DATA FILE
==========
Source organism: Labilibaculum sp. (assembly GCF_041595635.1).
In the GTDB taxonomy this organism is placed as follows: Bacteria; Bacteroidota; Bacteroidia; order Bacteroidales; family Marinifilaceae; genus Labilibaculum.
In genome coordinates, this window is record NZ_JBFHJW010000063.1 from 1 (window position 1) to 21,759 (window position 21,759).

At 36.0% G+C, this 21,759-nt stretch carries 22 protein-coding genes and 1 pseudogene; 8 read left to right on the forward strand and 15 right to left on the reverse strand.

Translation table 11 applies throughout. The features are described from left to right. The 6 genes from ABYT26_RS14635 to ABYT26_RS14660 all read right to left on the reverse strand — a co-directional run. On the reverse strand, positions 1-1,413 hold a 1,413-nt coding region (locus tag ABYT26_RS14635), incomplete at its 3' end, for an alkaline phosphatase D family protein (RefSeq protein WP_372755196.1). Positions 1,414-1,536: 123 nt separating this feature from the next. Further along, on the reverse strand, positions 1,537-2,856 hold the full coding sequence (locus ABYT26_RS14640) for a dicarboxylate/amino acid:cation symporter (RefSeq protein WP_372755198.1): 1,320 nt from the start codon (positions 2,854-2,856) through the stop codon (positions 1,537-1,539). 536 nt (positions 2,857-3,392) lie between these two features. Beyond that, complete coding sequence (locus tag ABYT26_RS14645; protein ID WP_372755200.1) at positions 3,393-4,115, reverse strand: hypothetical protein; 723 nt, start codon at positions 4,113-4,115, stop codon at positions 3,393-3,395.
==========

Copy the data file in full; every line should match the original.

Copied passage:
Source organism: Labilibaculum sp. (assembly GCF_041595635.1).
In the GTDB taxonomy this organism is placed as follows: Bacteria; Bacteroidota; Bacteroidia; order Bacteroidales; family Marinifilaceae; genus Labilibaculum.
In genome coordinates, this window is record NZ_JBFHJW010000063.1 from 1 (window position 1) to 21,759 (window position 21,759).

At 36.0% G+C, this 21,759-nt stretch carries 22 protein-coding genes and 1 pseudogene; 8 read left to right on the forward strand and 15 right to left on the reverse strand.

Translation table 11 applies throughout. The features are described from left to right. The 6 genes from ABYT26_RS14635 to ABYT26_RS14660 all read right to left on the reverse strand — a co-directional run. On the reverse strand, positions 1-1,413 hold a 1,413-nt coding region (locus tag ABYT26_RS14635), incomplete at its 3' end, for an alkaline phosphatase D family protein (RefSeq protein WP_372755196.1). Positions 1,414-1,536: 123 nt separating this feature from the next. Further along, on the reverse strand, positions 1,537-2,856 hold the full coding sequence (locus ABYT26_RS14640) for a dicarboxylate/amino acid:cation symporter (RefSeq protein WP_372755198.1): 1,320 nt from the start codon (positions 2,854-2,856) through the stop codon (positions 1,537-1,539). 536 nt (positions 2,857-3,392) lie between these two features. Beyond that, complete coding sequence (locus tag ABYT26_RS14645; protein ID WP_372755200.1) at positions 3,393-4,115, reverse strand: hypothetical protein; 723 nt, start codon at positions 4,113-4,115, stop codon at positions 3,393-3,395.